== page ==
Morro Bay has increased its mandatory water-conservation measures from moderately restricted to severely restricted conditions in response to Gov. Jerry Brown's recent declaration of a drought emergency.
Brown officially declared the emergency on Jan. 17, asking Californians reduce their usage of water by 20%.
Under the new restrictions Morro Bay announced Tuesday, irrigation of public and private landscaping is only permitted on Tuesdays and Saturdays for odd-numbered property addresses and on Wednesdays and Sundays for even-numbered property addresses.
No potable water may be used for cleaning or rinsing docks, boats and other marine facilities, or driveways, patios, parking lots, sidewalks and other paved surfaces.
Using hoses to wash cars is prohibited, but residents may use a bucket.
The city also is asking people to use automatic irrigation sprinklers only on an as-needed basis. Also, restaurants in the city will no longer provide water to customers unless requested.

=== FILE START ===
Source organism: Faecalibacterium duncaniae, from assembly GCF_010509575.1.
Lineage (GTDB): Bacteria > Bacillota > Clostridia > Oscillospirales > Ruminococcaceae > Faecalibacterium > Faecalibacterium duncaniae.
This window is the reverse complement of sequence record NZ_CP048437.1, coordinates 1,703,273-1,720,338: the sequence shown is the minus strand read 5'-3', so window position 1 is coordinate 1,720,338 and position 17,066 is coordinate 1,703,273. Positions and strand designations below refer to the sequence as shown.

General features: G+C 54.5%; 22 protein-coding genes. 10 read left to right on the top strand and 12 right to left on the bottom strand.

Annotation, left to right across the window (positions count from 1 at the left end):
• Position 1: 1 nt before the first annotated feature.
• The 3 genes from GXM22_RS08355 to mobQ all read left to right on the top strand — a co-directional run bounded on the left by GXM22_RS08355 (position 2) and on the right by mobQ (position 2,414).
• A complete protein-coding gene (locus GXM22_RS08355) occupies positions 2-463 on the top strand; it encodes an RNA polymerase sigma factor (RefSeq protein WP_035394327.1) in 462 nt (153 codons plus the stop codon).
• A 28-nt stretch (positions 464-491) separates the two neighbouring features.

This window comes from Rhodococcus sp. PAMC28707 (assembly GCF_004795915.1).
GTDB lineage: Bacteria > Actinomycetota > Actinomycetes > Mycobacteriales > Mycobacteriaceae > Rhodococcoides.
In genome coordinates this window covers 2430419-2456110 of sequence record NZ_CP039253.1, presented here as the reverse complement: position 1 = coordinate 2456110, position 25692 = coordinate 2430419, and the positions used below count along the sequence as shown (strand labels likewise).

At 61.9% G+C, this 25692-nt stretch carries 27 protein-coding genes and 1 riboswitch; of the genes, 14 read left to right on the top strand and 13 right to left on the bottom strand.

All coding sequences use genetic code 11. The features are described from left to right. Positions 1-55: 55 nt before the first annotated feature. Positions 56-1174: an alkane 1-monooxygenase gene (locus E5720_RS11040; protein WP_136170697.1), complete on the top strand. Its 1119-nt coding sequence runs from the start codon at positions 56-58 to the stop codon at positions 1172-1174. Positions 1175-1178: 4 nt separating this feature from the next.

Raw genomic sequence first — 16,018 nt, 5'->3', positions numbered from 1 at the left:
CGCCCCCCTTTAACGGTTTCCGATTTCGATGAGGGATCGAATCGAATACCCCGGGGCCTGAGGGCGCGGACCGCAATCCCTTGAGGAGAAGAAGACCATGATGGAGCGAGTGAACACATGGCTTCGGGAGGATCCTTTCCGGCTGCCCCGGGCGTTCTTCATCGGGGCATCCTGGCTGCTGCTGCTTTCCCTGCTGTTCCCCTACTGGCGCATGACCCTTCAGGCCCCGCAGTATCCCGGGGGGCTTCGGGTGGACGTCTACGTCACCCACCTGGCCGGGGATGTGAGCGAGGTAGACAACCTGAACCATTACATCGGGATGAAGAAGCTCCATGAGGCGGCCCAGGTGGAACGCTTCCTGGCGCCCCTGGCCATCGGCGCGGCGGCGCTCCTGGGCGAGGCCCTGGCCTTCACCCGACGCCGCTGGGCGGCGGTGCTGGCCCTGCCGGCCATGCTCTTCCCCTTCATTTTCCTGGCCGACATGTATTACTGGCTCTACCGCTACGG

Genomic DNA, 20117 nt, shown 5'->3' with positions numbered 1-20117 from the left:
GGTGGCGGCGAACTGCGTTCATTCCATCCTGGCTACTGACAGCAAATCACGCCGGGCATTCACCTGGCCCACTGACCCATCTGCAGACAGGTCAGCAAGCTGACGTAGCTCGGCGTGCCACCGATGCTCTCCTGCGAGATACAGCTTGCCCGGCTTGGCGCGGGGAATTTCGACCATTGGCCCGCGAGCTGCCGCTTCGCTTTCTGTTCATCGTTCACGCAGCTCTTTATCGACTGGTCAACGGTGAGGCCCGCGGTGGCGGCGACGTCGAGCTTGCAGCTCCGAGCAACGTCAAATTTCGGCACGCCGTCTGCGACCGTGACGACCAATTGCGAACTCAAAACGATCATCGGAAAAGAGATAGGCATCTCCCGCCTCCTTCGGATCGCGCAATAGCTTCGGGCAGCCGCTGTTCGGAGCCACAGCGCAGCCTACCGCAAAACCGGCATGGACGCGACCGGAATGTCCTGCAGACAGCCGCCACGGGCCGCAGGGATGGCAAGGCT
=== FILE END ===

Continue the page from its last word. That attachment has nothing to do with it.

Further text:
The city's public works department reserves the right to shut off the water of users who fail to comply with the water-conservation measures.
"The city would like your continued help in conserving water," Rob Livick, the city's public services director said in a statement. "Please limit the amount of water used around the house."
Statewide, 2013 was the driest calendar year in 119 years in California.
The recorded rainfall of about 4 inches in Morro Bay in 2013 was the lowest since it started measuring rainfall amounts about 40 years ago, Livick said at Tuesday's City Council meeting. The average amount of annual rainfall in Morro Bay is 15 to 18 inches, Livick said.
Under Morro Bay's code on moderately restricted uses of water, residents were already banned from watering between 10 a.m. and 4 p.m. and required to use spring-loaded shutoff nozzles or similar controlling devices for outdoor irrigation, among other measures.